Do you dream of quitting your job and becoming your own boss? You’re not alone.

According to a survey by YouGov and Volusion, more than half (52%) of Americans have spent time at work thinking or daydreaming about a job or career they would rather pursue; 84% of full-time workers would rather pursue a career tied to one of their passions than their current job. (In fact, 67% of Americans overall and 79% of millennials say that even after winning the lottery, they would still like to work—as long as it was something they’re passionate about.)

There is a way to pursue your passion without quitting your job: Start a side hustle. Nearly two-thirds (63%) of full-time workers in the survey say they want to start such a passion project in addition to their regular job. However, only 37% have actually done so.

Side hustle stumbling blocks

What’s holding the majority of people back from pursuing their passions? Starting a side business has several barriers to entry:

1. Some 37% of survey respondents say lack of money, startup capital, or resources is keeping them from starting a side hustle.

2. One-third (33%) say they don’t have enough time to start one.

3. One in five (20%) admit they are overwhelmed by the steps involved in launching a side business or simply don’t know where to start.

Fortunately, all of these issues are easy for most people to overcome. All you’ve got to do is put your mind to it.

Starting a side hustle

How can you overcome common challenges and make your side hustle real? Let’s take a look at the obstacles one by one.

Obstacle 1: Lack of money/resources

There are more ways to start a business (especially a side business) on a shoestring than ever before. Look around and see what resources you have. For example, if you have a hobby you want to turn into a side hustle, do you have the equipment and materials you need to get started? Try starting with what you have and then putting your profits back into the business to keep growing. If you have a laptop, there are dozens of businesses you can start with that alone.

Also assess your skills, experience, and talents, and brainstorm ways you can turn these resources into a side hustle. (If your side hustle idea is related to your current job, make sure you aren’t breaking any noncompete clauses or other legal agreements you may have signed with your employer.)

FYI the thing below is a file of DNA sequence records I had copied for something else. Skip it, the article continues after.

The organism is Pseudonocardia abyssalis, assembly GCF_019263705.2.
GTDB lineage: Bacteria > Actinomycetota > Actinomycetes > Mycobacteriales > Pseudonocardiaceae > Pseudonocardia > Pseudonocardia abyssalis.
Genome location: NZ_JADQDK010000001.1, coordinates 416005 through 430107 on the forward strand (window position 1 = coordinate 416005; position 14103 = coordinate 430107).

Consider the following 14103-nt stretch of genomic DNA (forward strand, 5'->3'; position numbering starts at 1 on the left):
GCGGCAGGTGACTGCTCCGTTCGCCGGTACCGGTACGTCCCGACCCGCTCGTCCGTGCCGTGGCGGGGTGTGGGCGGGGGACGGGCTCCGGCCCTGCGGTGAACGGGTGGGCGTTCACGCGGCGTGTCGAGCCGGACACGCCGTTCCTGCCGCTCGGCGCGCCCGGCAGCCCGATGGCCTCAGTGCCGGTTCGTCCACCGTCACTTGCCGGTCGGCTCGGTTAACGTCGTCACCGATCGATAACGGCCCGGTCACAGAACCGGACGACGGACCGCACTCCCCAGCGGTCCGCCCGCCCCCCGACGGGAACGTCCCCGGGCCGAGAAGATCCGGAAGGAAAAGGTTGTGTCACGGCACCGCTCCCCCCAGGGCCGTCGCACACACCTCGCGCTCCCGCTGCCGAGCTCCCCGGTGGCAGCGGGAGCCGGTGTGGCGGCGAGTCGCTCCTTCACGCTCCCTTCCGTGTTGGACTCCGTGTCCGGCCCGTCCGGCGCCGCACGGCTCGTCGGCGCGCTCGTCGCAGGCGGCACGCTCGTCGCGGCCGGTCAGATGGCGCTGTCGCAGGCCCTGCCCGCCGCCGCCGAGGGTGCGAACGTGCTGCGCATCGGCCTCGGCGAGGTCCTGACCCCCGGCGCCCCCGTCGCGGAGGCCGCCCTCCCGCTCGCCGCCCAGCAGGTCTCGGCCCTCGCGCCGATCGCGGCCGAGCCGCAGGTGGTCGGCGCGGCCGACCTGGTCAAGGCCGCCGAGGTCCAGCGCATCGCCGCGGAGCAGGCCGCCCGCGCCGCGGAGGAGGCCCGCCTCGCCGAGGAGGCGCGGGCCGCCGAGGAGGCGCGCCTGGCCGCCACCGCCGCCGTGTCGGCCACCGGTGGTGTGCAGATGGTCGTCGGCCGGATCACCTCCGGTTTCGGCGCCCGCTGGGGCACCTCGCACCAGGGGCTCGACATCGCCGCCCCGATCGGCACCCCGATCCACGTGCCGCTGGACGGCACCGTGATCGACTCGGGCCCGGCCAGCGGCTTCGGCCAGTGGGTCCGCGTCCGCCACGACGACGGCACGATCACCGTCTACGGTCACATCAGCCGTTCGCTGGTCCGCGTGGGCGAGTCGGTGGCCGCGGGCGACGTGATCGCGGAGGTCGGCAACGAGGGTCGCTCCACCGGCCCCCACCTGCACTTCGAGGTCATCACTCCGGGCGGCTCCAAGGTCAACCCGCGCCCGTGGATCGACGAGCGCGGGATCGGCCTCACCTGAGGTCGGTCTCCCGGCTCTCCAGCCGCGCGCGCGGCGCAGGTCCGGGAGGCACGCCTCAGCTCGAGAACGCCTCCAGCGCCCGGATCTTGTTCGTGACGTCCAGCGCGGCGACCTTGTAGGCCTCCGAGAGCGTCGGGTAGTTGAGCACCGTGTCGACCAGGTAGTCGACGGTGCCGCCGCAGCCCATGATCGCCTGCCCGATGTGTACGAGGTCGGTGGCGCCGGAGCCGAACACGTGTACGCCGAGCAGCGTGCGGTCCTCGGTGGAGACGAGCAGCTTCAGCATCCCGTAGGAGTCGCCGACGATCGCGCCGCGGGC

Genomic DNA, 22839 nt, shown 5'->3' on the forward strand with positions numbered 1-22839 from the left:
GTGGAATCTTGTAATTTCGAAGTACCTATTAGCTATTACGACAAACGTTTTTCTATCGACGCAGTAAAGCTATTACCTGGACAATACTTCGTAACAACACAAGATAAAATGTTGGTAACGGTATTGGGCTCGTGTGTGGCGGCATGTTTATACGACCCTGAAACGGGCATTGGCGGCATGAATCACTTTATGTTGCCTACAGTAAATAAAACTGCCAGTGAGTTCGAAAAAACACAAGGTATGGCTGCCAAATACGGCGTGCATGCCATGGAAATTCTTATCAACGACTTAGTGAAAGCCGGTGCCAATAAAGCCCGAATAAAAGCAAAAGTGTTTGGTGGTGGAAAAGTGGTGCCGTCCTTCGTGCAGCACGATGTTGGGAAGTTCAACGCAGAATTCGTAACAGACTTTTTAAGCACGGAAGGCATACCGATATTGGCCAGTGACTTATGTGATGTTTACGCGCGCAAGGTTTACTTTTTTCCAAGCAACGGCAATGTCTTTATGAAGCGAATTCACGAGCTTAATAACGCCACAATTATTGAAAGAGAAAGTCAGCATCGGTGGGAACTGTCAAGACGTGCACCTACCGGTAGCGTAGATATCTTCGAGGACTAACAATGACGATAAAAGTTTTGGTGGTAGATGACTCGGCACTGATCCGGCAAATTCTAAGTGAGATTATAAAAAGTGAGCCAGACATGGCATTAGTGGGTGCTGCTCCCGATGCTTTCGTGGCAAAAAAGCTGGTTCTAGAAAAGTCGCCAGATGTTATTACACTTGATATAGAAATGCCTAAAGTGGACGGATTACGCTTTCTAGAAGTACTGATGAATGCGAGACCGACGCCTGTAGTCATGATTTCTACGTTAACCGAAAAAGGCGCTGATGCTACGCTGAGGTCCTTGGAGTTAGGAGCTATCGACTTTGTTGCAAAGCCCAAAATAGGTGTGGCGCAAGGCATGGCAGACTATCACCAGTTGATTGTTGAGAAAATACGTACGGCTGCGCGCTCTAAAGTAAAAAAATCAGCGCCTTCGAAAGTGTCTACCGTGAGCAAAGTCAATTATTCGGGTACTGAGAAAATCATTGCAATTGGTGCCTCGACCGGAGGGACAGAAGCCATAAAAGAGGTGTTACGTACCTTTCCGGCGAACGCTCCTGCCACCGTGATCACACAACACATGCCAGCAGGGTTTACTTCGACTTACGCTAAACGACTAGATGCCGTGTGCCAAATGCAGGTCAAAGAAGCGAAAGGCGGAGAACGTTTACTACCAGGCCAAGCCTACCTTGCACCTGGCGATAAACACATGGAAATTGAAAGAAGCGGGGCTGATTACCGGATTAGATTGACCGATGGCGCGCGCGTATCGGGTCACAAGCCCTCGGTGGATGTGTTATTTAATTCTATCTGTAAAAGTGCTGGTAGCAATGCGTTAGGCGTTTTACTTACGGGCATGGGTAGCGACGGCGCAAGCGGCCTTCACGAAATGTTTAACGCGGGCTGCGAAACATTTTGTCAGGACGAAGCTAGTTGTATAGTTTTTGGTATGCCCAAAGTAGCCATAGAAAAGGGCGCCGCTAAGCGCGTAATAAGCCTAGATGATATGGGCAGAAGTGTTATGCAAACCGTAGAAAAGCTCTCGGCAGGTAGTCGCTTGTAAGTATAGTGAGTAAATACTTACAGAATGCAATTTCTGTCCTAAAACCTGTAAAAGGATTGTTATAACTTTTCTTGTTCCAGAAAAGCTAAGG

Of course, even a shoestring startup still needs a little bit of startup capital. To find it, go over your budget to see where you can cut costs. Most likely, by reducing spending on “extras” such as streaming subscriptions, eating out, and retail therapy, you can quickly build up a sufficient startup fund. If that’s not enough, consider moving in with a roommate or even moving home with your parents. (Need inspiration? Check out this post on how to finance a startup on minimum wage.)

Obstacle 2: Lack of time

If you want to get your side hustle off the ground, you’ll have to make some sacrifices. Depending on your current job and life situation, that might mean getting up early or staying up late to work on your side business when your kids are asleep, cutting back on your social life and working on your side hustle instead of meeting friends for drinks, or devoting your weekends to your startup.

However, chances are you can find a couple of extra hours in each day simply by giving up social media, watching TV, or mindlessly surfing the internet. Put that time to better use by working on your side hustle instead.

Obstacle 3: Not knowing where to start

Starting a business—even a part-time side business—can seem overwhelming. Fortunately, there are lots of free and low-cost resources out there to help you. One of my favorites is SCORE.

SCORE is a nationwide network of experienced mentors who provide free advice, consulting and guidance to startup and existing small business owners. SCORE mentors offer services in person at your local SCORE office and host a wide range of events in the community. What makes SCORE ideal for someone starting a side hustle: they offer a full range of online services, including online/email consulting, live and recorded webinars, and online courses in every aspect of starting and running a business.

Other startup resources to check out include the Small Business Development Center(SBDC) network and the SBA.

What are you waiting for?

Almost half (47%) of Americans in the YouGov and Volusion survey say being their own boss would be worth taking a pay cut. Start a side hustle, and maybe you can have the best of both worlds.